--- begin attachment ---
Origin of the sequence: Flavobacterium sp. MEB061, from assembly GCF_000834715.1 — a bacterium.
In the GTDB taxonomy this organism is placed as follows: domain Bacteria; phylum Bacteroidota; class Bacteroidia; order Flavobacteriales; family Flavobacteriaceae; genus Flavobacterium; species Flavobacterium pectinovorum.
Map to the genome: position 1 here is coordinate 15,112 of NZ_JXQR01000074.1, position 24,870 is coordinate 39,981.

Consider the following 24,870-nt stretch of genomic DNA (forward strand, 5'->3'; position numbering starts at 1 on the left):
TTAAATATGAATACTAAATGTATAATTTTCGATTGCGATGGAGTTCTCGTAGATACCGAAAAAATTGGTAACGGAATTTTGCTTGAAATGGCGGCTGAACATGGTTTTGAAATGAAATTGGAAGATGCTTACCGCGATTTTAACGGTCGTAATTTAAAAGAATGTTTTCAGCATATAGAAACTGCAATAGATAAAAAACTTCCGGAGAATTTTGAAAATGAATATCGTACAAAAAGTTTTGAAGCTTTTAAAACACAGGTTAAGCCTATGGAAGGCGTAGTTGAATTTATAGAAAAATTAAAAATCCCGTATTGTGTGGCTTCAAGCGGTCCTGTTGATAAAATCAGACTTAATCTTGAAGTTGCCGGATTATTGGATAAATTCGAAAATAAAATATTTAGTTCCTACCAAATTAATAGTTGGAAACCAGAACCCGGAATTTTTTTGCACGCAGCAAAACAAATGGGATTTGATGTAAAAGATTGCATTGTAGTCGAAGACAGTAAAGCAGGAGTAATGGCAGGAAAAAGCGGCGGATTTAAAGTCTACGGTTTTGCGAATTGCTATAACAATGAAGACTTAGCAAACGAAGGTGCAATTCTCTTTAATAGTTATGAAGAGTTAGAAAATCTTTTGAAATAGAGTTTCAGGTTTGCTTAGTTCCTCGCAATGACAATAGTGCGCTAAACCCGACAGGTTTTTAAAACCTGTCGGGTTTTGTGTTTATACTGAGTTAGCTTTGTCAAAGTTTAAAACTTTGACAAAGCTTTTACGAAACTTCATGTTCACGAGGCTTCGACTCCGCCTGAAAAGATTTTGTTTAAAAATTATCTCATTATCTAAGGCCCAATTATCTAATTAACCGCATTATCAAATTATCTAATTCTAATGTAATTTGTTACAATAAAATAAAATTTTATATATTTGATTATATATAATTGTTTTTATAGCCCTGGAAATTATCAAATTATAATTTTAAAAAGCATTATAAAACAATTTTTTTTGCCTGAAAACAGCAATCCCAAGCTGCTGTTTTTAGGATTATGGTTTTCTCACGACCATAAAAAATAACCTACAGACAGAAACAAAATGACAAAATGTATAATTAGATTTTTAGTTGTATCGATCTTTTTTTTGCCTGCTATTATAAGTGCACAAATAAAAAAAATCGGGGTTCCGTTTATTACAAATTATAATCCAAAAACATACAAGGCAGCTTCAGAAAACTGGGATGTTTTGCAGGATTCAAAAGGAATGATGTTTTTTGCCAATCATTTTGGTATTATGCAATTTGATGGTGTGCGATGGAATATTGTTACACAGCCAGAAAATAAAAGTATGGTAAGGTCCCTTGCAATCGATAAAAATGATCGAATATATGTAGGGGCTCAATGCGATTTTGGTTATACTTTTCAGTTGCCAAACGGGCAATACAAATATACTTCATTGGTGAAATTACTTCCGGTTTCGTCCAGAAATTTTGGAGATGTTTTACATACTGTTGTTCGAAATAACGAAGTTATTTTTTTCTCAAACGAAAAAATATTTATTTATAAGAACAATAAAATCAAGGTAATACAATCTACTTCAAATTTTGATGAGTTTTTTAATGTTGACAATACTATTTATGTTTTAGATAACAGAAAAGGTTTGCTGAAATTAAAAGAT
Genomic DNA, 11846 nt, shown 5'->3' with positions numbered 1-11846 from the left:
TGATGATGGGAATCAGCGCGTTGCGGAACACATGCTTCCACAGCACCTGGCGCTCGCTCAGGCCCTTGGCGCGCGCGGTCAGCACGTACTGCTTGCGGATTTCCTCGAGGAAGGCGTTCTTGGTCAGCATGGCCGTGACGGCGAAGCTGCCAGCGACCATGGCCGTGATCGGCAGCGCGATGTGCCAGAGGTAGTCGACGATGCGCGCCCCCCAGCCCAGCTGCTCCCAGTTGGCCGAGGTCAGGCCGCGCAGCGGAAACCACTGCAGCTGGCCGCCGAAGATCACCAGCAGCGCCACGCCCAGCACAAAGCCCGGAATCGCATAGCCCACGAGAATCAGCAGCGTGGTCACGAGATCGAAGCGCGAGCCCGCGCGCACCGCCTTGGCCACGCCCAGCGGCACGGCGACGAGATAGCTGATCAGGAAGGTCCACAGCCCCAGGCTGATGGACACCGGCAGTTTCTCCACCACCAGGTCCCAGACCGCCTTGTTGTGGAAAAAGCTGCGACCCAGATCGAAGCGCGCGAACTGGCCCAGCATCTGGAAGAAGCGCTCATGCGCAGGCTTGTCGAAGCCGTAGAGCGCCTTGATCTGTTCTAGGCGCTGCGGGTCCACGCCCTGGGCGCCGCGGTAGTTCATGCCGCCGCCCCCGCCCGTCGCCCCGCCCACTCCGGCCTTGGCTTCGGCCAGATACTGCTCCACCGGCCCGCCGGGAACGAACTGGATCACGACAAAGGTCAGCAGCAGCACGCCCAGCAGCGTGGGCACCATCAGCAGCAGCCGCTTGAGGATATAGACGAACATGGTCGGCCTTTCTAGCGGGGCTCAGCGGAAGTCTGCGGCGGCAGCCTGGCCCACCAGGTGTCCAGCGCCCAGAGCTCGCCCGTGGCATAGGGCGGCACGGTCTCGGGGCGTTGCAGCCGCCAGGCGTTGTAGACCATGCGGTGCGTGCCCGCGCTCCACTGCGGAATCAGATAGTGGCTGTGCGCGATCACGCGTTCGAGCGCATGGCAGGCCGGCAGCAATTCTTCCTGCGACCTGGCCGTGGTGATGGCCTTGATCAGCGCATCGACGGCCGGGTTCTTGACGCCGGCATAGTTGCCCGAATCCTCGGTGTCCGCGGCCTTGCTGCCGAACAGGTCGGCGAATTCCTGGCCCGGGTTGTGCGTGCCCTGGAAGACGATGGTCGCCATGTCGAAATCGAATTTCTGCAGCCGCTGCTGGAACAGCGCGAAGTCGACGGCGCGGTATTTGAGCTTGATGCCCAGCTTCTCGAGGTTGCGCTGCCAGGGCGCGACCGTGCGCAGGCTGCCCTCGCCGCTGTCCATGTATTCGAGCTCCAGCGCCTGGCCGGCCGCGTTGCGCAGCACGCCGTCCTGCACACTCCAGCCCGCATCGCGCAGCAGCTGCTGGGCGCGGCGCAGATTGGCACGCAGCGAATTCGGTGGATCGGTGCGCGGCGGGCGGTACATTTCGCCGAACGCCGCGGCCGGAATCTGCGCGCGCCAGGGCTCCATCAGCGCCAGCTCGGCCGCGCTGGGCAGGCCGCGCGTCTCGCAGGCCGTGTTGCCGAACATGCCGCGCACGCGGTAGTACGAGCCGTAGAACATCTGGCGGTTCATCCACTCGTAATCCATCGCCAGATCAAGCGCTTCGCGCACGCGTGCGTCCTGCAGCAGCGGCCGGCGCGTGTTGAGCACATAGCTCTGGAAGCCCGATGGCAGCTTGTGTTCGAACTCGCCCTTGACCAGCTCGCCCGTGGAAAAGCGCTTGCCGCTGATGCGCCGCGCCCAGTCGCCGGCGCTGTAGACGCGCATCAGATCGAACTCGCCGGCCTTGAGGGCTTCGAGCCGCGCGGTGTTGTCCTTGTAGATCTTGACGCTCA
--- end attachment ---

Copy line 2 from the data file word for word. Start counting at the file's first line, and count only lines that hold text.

In the GTDB taxonomy this organism is placed as follows: domain Bacteria; phylum Bacteroidota; class Bacteroidia; order Flavobacteriales; family Flavobacteriaceae; genus Flavobacterium; species Flavobacterium pectinovorum.